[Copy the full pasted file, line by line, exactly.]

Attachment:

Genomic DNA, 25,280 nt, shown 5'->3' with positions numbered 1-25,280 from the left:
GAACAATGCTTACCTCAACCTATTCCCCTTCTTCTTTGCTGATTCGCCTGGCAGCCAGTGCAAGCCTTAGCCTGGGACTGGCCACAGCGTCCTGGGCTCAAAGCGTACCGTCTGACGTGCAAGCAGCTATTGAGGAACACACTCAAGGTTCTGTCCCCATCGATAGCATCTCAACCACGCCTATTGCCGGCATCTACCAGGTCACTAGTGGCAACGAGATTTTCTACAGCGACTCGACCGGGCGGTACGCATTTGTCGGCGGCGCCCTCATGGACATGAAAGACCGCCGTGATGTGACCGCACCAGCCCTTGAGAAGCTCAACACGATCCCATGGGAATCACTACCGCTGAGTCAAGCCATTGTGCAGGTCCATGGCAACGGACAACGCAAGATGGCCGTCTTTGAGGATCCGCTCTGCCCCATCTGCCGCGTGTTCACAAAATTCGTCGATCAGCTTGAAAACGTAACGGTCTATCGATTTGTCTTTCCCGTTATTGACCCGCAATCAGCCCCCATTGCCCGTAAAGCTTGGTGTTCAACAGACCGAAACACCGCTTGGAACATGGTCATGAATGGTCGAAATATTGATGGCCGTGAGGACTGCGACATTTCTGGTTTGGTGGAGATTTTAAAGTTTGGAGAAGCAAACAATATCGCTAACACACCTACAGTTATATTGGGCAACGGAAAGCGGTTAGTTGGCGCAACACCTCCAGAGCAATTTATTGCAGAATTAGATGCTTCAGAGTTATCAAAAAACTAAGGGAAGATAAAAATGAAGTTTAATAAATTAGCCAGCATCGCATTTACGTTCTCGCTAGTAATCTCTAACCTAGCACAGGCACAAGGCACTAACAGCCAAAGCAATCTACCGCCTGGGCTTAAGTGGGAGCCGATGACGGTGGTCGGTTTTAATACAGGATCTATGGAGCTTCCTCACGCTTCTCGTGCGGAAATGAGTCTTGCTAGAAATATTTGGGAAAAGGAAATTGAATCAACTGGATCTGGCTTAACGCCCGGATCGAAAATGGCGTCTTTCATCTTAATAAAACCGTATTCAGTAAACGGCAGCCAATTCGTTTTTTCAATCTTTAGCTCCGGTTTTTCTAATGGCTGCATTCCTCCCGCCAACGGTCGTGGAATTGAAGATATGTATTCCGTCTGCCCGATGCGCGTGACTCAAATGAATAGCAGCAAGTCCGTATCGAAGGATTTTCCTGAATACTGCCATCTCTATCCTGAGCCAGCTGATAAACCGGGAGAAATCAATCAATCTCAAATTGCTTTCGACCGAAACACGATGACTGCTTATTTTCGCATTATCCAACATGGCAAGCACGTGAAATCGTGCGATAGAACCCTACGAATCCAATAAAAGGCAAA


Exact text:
Genomic DNA, 25,280 nt, shown 5'->3' with positions numbered 1-25,280 from the left:
GAACAATGCTTACCTCAACCTATTCCCCTTCTTCTTTGCTGATTCGCCTGGCAGCCAGTGCAAGCCTTAGCCTGGGACTGGCCACAGCGTCCTGGGCTCAAAGCGTACCGTCTGACGTGCAAGCAGCTATTGAGGAACACACTCAAGGTTCTGTCCCCATCGATAGCATCTCAACCACGCCTATTGCCGGCATCTACCAGGTCACTAGTGGCAACGAGATTTTCTACAGCGACTCGACCGGGCGGTACGCATTTGTCGGCGGCGCCCTCATGGACATGAAAGACCGCCGTGATGTGACCGCACCAGCCCTTGAGAAGCTCAACACGATCCCATGGGAATCACTACCGCTGAGTCAAGCCATTGTGCAGGTCCATGGCAACGGACAACGCAAGATGGCCGTCTTTGAGGATCCGCTCTGCCCCATCTGCCGCGTGTTCACAAAATTCGTCGATCAGCTTGAAAACGTAACGGTCTATCGATTTGTCTTTCCCGTTATTGACCCGCAATCAGCCCCCATTGCCCGTAAAGCTTGGTGTTCAACAGACCGAAACACCGCTTGGAACATGGTCATGAATGGTCGAAATATTGATGGCCGTGAGGACTGCGACATTTCTGGTTTGGTGGAGATTTTAAAGTTTGGAGAAGCAAACAATATCGCTAACACACCTACAGTTATATTGGGCAACGGAAAGCGGTTAGTTGGCGCAACACCTCCAGAGCAATTTATTGCAGAATTAGATGCTTCAGAGTTATCAAAAAACTAAGGGAAGATAAAAATGAAGTTTAATAAATTAGCCAGCATCGCATTTACGTTCTCGCTAGTAATCTCTAACCTAGCACAGGCACAAGGCACTAACAGCCAAAGCAATCTACCGCCTGGGCTTAAGTGGGAGCCGATGACGGTGGTCGGTTTTAATACAGGATCTATGGAGCTTCCTCACGCTTCTCGTGCGGAAATGAGTCTTGCTAGAAATATTTGGGAAAAGGAAATTGAATCAACTGGATCTGGCTTAACGCCCGGATCGAAAATGGCGTCTTTCATCTTAATAAAACCGTATTCAGTAAACGGCAGCCAATTCGTTTTTTCAATCTTTAGCTCCGGTTTTTCTAATGGCTGCATTCCTCCCGCCAACGGTCGTGGAATTGAAGATATGTATTCCGTCTGCCCGATGCGCGTGACTCAAATGAATAGCAGCAAGTCCGTATCGAAGGATTTTCCTGAATACTGCCATCTCTATCCTGAGCCAGCTGATAAACCGGGAGAAATCAATCAATCTCAAATTGCTTTCGACCGAAACACGATGACTGCTTATTTTCGCATTATCCAACATGGCAAGCACGTGAAATCGTGCGATAGAACCCTACGAATCCAATAAAAGGCAAA